Plumas responds to new COVID-19 guidelines
Life changed last week as local and state officials established new guidelines for community assembling, recommending that all events with 250 or more attendees be cancelled or postponed, and all other gatherings provide at least 6 feet of distance between attendees.
Then on Sunday, Gov. Gavin Newsom laid out even more stringent guidelines: anyone 65 or over or with underlying health conditions should self quarantine; all bars, taverns, brew pubs and wineries should close; and all restaurants should serve at half capacity.
In response, Kevin Goss, chairman of the Plumas County Board of Supervisors, said county officials would be meeting early this week to determine how to carry out those orders.
Organizations across Plumas County scrambled to respond with the Plumas Unified School District and Feather River College suspending out-of-county travel and more. Then both institutions closed schools and are moving to online and/or independent instruction. Fundraisers were canceled.
Following is some of the latest information. We are continuously updating our website plumasnews.com — simply click on the image “COVID-19 Plumas Update” and all of the stories will be posted in chronological order. Anyone with information that they want to include should send it to [email protected]
As of Monday, there were no confirmed cases of COVID-19. There were six negative tests and three tests pending.
Plumas Unified School District
Plumas Unified School District announced last Thursday that schools would remain open, but all gatherings should be postponed or canceled at least through the end of March. Then on Monday morning, Superintendent Terry Oestreich announced that schools would be closed through spring break April 10. Her complete letter is printed on our website plumasnews.com.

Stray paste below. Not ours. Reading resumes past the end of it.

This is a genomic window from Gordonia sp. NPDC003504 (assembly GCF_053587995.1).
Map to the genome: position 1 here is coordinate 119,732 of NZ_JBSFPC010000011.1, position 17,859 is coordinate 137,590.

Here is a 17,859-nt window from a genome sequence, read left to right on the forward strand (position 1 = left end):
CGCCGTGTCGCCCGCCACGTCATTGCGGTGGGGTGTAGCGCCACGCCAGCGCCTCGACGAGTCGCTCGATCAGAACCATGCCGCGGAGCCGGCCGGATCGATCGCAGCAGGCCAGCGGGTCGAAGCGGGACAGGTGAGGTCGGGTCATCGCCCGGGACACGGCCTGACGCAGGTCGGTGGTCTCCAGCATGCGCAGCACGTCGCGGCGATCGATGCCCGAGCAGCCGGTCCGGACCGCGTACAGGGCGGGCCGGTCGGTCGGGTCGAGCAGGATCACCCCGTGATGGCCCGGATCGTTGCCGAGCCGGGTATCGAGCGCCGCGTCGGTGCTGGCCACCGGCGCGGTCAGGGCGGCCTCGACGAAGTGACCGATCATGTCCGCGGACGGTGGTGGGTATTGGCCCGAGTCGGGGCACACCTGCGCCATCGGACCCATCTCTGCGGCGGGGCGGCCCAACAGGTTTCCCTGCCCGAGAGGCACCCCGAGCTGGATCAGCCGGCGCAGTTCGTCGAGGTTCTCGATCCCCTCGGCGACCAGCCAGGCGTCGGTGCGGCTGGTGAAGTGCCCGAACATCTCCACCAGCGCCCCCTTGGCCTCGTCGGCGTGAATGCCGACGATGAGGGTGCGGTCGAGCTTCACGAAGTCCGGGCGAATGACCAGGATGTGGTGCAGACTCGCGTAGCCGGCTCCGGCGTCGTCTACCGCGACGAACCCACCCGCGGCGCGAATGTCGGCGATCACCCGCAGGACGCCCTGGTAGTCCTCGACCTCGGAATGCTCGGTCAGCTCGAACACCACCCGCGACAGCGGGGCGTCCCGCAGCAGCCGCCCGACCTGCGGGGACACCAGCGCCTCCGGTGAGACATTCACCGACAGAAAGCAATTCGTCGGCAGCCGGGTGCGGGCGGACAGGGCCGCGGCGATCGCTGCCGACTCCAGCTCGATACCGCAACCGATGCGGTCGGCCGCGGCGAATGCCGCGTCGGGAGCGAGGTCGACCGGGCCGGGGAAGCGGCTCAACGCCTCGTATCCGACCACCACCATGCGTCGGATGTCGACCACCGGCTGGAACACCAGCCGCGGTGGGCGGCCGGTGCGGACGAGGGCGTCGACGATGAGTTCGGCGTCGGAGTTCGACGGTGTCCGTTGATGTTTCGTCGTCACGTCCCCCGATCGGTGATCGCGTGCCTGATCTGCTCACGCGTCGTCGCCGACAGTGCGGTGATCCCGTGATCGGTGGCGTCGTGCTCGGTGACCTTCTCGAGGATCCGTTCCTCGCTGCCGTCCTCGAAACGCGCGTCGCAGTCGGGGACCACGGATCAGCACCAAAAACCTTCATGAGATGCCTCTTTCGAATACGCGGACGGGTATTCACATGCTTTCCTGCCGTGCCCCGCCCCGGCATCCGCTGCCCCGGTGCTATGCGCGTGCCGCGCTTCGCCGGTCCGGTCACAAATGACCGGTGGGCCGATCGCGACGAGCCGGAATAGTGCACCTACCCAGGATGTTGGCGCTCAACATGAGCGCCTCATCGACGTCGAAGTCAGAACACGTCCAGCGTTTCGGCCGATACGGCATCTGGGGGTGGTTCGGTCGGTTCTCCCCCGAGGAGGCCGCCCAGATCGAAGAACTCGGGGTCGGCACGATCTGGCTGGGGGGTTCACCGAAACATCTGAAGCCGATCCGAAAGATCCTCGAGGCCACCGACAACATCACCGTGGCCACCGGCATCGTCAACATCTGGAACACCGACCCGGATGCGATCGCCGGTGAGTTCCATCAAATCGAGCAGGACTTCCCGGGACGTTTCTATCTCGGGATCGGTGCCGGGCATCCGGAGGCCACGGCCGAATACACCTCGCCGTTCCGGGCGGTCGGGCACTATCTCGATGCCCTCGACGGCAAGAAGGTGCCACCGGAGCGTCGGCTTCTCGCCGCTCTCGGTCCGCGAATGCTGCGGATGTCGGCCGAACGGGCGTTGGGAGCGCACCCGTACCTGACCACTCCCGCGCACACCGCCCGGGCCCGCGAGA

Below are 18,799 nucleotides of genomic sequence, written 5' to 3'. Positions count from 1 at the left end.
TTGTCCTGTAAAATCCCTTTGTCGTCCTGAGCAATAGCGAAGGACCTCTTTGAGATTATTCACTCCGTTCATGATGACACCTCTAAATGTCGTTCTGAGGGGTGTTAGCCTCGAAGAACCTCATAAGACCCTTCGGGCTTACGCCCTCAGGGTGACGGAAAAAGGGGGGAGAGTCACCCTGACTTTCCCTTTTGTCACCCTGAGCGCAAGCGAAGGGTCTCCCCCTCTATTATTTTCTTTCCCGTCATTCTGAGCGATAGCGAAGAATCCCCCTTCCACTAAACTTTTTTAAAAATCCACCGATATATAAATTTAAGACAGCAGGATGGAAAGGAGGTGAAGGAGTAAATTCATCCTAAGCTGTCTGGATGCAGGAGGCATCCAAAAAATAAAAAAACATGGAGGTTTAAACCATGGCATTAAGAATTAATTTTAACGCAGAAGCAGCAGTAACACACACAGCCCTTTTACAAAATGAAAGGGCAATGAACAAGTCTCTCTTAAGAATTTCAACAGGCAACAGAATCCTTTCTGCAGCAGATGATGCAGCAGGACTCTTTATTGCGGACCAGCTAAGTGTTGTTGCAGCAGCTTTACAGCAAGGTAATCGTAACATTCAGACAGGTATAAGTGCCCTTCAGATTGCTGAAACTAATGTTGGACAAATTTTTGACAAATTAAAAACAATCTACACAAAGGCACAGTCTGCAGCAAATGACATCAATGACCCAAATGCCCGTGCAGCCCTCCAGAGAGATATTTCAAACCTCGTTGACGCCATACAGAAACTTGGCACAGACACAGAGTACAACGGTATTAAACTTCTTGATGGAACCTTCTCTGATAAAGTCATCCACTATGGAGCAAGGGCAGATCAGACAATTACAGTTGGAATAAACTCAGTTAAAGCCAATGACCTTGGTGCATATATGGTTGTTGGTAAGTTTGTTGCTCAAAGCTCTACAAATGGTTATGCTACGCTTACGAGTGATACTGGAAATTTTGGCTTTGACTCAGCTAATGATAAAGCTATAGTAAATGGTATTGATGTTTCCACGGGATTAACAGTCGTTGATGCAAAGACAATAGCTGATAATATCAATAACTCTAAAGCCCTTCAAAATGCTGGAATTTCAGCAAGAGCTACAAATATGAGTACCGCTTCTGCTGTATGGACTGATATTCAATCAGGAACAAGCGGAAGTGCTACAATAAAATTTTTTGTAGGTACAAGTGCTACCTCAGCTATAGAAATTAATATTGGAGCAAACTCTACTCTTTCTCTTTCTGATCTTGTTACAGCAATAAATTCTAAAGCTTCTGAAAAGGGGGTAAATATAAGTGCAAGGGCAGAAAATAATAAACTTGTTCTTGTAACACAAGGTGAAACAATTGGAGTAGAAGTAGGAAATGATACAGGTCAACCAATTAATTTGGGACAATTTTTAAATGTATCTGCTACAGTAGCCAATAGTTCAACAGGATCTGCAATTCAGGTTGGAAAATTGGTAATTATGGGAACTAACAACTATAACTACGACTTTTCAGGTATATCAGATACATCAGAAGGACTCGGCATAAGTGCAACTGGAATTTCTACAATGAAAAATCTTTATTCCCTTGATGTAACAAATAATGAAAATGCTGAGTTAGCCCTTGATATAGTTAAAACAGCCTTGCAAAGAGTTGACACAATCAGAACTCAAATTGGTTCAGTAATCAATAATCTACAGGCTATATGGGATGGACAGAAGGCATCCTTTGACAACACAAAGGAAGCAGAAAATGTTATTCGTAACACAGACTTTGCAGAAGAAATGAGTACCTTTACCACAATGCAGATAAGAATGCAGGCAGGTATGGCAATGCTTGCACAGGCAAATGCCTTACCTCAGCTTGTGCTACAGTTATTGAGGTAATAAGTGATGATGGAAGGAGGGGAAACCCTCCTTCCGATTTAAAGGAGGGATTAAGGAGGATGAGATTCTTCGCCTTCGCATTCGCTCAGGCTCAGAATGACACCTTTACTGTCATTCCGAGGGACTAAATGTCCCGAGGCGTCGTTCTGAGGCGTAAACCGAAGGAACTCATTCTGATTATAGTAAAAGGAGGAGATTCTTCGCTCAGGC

March 16-18 would be designated as snow days, while March 19-April 3 would be due to the virus. An update on online and independent instruction options will be provided this week, as well as available food service.
“We are committed to working with Plumas County Teachers Association (PCTA) and Classified Schools Employees Association (CSEA) leadership as we consider options for online and independent study options to ensure the continuity of our students’ education,” she wrote.
All events such as assemblies, science fairs, sports banquets, carnivals, field trips and more are postponed indefinitely. All out-of-county travel for sporting and other events is also postponed. Sports teams will be playing against in-county opponents only.
Feather River College
Feather River College President Kevin Trutna announced Sunday that Feather River College would be moving to online classes beginning March 18.